Austin Politician Proposes Ban on Using Government Funds for THC Testing

When Texas legalized hemp last year, it threw the state’s marijuana policing into some kind of chaos. All of a sudden, officers were largely left without proper testing technology to determine if suspects’ leafy greens possessed a THC percentage above the legal cutoff of 0.3 percent. As a result, law enforcement authorities across the state began to throw up their hands and throw out low-level possession cases.

In the state’s capital, that trending away from marijuana possession policing may soon be turned into official policy. Austin City Council member Greg Casar has filed a draft resolution that would prohibit city cops from using government money to test for THC percentages. 

The plan would also instruct the police department to deprioritize cannabis misdemeanor cases unless there is a safety threat involved. 

“Frankly, we’re trying to maintain what’s happening right now, which is that [marijuana] citations are going nowhere,” Casar told the Texas Observer. “Why would we go back to a world where these citations go somewhere?”

In addition to the resources needed for THC testing procedures, the city has long struggled with the racially biased nature of its cannabis policing. Nearly half of all marijuana possession citations issued by the Austin police in 2019 went to Latino residents, who make up only 34.3 percent of the city’s population according to the most recent Census numbers.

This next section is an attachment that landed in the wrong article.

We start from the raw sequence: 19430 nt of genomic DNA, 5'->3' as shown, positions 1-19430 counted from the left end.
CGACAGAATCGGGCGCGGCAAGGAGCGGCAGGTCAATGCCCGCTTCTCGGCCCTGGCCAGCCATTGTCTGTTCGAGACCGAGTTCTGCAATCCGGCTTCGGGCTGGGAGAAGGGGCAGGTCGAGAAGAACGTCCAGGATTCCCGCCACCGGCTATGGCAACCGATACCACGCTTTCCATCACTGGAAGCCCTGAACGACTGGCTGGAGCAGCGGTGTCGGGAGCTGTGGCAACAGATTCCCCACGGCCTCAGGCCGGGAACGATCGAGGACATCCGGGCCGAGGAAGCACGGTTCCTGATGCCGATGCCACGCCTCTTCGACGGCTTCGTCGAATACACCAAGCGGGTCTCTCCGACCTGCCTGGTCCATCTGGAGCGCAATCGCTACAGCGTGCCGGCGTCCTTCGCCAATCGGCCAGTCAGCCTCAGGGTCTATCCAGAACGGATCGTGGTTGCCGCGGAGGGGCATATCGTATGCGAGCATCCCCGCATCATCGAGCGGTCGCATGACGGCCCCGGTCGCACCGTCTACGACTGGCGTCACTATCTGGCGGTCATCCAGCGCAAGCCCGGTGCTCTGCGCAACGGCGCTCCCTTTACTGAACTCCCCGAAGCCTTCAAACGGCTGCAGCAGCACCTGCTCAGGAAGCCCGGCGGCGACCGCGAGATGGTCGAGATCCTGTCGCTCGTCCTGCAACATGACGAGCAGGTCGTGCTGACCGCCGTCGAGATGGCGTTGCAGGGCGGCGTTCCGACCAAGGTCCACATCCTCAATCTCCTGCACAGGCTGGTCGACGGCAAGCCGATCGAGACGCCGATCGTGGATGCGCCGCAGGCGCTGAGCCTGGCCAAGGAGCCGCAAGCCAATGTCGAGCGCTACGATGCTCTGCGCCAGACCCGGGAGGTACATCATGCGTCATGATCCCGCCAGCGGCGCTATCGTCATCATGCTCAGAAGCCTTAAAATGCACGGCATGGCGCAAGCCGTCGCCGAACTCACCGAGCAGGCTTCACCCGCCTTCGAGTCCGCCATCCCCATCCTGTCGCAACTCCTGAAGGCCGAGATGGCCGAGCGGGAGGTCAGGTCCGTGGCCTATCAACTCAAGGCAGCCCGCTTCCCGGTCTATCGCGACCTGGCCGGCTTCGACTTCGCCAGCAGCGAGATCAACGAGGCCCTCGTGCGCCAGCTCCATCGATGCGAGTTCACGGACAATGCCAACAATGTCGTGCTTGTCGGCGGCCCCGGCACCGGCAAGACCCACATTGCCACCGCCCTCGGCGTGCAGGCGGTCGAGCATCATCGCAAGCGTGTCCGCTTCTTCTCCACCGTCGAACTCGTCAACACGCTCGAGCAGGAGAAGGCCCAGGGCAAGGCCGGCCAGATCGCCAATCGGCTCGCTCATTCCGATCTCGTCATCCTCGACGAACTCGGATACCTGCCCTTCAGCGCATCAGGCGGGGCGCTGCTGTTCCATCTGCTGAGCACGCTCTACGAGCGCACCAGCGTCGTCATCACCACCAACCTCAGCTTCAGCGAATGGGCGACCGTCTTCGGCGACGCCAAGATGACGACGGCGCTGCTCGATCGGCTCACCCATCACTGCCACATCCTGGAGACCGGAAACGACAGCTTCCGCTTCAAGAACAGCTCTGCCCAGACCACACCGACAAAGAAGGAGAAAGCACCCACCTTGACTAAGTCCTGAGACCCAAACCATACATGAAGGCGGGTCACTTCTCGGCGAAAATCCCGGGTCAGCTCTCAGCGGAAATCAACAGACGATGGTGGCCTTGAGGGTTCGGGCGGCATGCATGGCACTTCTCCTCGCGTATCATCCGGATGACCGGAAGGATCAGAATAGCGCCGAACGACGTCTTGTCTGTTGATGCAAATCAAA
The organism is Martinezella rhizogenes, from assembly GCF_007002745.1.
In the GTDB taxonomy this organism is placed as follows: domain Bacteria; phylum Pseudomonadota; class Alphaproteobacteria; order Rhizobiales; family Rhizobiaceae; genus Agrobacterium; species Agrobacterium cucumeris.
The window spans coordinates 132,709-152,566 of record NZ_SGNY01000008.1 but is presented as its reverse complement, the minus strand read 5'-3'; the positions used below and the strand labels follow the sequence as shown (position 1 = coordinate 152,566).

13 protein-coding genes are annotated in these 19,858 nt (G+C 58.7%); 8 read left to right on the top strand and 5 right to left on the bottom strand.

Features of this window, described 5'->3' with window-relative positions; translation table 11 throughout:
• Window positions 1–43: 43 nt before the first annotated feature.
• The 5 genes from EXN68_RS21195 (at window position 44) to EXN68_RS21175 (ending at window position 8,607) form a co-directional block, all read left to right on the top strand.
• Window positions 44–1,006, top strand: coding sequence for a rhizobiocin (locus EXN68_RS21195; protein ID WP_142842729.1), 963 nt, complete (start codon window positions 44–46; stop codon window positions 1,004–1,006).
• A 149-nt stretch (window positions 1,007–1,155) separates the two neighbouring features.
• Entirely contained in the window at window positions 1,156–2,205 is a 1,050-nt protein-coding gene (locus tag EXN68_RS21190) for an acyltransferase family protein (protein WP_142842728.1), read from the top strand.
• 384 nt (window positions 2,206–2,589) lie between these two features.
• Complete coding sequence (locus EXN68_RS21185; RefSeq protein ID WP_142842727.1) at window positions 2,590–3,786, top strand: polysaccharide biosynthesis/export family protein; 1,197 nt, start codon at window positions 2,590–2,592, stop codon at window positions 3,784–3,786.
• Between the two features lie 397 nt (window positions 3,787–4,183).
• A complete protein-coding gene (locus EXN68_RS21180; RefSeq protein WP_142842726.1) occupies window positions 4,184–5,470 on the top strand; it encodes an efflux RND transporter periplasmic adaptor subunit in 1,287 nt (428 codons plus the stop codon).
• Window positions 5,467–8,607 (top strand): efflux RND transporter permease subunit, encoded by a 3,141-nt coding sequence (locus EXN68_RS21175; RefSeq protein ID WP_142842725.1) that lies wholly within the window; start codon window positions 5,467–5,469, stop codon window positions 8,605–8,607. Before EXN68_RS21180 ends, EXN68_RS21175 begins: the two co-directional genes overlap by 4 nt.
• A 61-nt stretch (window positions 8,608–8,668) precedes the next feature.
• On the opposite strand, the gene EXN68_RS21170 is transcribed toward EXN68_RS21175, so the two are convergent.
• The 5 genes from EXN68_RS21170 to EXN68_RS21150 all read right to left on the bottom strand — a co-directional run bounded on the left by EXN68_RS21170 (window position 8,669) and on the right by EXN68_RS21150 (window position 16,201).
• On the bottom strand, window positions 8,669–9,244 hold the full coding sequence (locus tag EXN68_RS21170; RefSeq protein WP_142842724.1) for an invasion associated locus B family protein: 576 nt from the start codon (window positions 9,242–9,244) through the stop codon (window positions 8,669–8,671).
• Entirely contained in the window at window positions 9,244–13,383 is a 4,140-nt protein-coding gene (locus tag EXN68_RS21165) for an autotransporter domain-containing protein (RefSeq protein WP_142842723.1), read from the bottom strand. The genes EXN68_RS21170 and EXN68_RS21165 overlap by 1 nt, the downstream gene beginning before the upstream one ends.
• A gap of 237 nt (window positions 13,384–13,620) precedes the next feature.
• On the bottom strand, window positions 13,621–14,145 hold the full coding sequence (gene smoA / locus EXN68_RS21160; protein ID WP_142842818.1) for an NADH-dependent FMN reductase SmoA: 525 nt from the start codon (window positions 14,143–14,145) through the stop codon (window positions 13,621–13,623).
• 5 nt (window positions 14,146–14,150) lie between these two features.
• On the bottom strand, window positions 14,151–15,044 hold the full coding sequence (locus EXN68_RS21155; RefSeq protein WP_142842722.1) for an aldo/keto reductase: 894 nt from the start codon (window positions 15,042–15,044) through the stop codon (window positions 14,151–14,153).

Between the passage of the hemp law on June 10th of last year and September, the Travis County attorney’s office declined to move forward on some 170 marijuana-related charges, a “cite and release” policy that echoes state-wide trends. 

The Austin Police Department reportedly does have one machine that is capable of testing cannabis THC levels. But city politicians have already voiced concerns over additional taxpayer dollars being spent on marijuana testing and policing in general. 

Travis County Justice of the Peace Nicholas Chu told a local news site last fall that he did not believe that officers’ time was best spent pursuing marijuana offenders. 

“If you look at the whole reason behind the cite-and-release process to begin with … it was created so law enforcement wouldn’t be wasting their time on low-level nonviolent misdemeanor offenses,” he said. “And also wasting people’s time in terms of worrying about these cases when law enforcement can be focused on more important, serious violent offenses.”

The Future of Cannabis in Texas

Perhaps the most pertinent question is, why hasn’t Texas pulled the trigger on marijuana legalization altogether?

In fact, even the state’s Republican Party has had decriminalization in its platform since 2018, when delegates also overwhelmingly voted to support removing cannabis from a Schedule I designation at the federal level. 

But during last year’s push for Democrat Representative Joe Moody’s decriminalization measure, policymakers were exposed to some very misleading presentations by law enforcement officials. 

“Not all marijuana smokers become drug addicts, but all drug addicts — especially in Plano we have a lot of drug addicts — have started with marijuana,” said Plano Police Sergeant Terence Holway while testifying for the state’s House Criminal Jurisprudence Committee. In the past, the Texas Sheriffs’ Association has published papers suggesting that marijuana leads to lower IQs and increased chance of developing schizophrenia. (Cannabis consumption and schizophrenia have been shown to be correlated, but there is no established proof that one causes the other.)
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